Lloyd's State Worthies, vol. I, p. 552-note, with additions by Whitworth.

is preserved, either in the church or the parish, and the register-books oniy go back to the year 1674.

Giles Fletcher left a widow, who was subsequently married to Mr. Ramsay, the minister of Rougham, a small village in Norfolk. From this individual, both Fuller's and Lloyd's information respecting the poet was derived, and it could have been wished, in this instance, that they had allowed their curiosity greater scope. Of Mr. Ramsay I know nothing. Cole mentions a person of that name who was junior Proctor in 1616.

Such is the brief amount of the imperfect intelligence I have been able to gather respecting Giles Fletcher. Of his manners and conversation, of all that imparts a peculiar interest to biography, no anecdotes have been preserved. The earlier years of his life were spent in the cloistered quiet of a College, and his later days, we have reason to fear, were worn out in sorrow and sickness. His most lasting memorial exists in his poem, and in it. we may discover the spirit of the author looking mildly and beautifully forth. Into the merits of this composition, I propose to enter somewhat at length.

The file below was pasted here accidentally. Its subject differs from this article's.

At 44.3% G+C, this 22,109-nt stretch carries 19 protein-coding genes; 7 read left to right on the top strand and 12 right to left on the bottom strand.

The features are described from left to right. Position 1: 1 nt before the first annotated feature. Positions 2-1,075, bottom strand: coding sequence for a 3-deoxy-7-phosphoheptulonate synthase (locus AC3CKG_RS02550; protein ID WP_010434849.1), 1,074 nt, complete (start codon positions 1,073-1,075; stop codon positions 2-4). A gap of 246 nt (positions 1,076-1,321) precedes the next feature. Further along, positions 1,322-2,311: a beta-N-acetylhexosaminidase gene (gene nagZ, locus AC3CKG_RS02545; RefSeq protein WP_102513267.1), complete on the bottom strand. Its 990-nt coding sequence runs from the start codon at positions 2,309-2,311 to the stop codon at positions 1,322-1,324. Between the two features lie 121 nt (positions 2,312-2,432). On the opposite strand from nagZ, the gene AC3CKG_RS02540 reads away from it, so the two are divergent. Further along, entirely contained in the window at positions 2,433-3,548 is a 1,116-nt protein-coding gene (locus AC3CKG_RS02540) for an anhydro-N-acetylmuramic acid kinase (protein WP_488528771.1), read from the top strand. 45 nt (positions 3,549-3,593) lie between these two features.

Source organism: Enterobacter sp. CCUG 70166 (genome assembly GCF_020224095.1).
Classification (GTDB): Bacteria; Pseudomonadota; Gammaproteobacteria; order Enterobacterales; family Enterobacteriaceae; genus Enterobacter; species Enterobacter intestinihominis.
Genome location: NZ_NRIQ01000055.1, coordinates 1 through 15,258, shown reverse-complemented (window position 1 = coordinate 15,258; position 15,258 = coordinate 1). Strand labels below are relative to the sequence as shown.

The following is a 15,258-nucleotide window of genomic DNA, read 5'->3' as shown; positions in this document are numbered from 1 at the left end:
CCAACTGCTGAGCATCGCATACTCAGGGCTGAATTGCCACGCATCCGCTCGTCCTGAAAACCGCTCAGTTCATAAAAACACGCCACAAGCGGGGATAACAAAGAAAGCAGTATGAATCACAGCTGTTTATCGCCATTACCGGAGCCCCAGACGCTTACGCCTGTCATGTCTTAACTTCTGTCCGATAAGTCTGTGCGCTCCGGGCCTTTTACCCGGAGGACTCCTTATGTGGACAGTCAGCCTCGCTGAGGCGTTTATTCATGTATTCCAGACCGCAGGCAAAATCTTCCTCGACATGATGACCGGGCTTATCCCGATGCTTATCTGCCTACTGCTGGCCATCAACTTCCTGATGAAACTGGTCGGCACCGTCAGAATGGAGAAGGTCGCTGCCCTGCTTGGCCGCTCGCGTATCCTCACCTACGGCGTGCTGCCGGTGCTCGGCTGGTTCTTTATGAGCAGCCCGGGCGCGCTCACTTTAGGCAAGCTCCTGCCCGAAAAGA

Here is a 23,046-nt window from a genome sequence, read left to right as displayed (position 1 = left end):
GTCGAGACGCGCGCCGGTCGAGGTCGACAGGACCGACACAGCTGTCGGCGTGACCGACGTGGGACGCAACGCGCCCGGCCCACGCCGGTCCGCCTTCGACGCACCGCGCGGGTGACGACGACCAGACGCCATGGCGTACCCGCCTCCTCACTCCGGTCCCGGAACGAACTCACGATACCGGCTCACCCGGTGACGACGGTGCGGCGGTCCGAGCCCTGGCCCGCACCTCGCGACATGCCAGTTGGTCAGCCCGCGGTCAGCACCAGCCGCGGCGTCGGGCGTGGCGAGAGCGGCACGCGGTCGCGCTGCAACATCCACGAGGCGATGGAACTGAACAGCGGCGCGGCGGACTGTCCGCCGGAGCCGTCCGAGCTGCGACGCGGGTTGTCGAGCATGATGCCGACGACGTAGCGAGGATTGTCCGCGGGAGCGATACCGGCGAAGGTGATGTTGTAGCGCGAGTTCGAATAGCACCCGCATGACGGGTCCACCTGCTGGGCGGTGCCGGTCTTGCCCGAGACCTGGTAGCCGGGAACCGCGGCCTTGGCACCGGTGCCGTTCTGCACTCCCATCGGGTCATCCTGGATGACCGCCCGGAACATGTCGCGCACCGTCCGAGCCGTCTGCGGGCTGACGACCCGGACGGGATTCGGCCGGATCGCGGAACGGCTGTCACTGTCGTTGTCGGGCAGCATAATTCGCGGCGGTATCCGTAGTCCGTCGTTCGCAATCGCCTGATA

The life of Phineas was equally unobtrusive with his brother's, and more happy in its termination. He was admitted from Eton, a scholar of King's College, Cambridge, in 1600, where he took his degree of B. A. in 1604, and that of M. A. in 1608: he subsequently became a Fellow of the College*. In 1621 he was presented to the living of Hilgay, in Norfolk, by Sir Henry Willoughby, and probably retained it until his death, which is supposed to have happened about 1650, in which year he was succeeded by Arthur Tower,

Dyer's History of the University of Cambridge, v. 2, p. 195.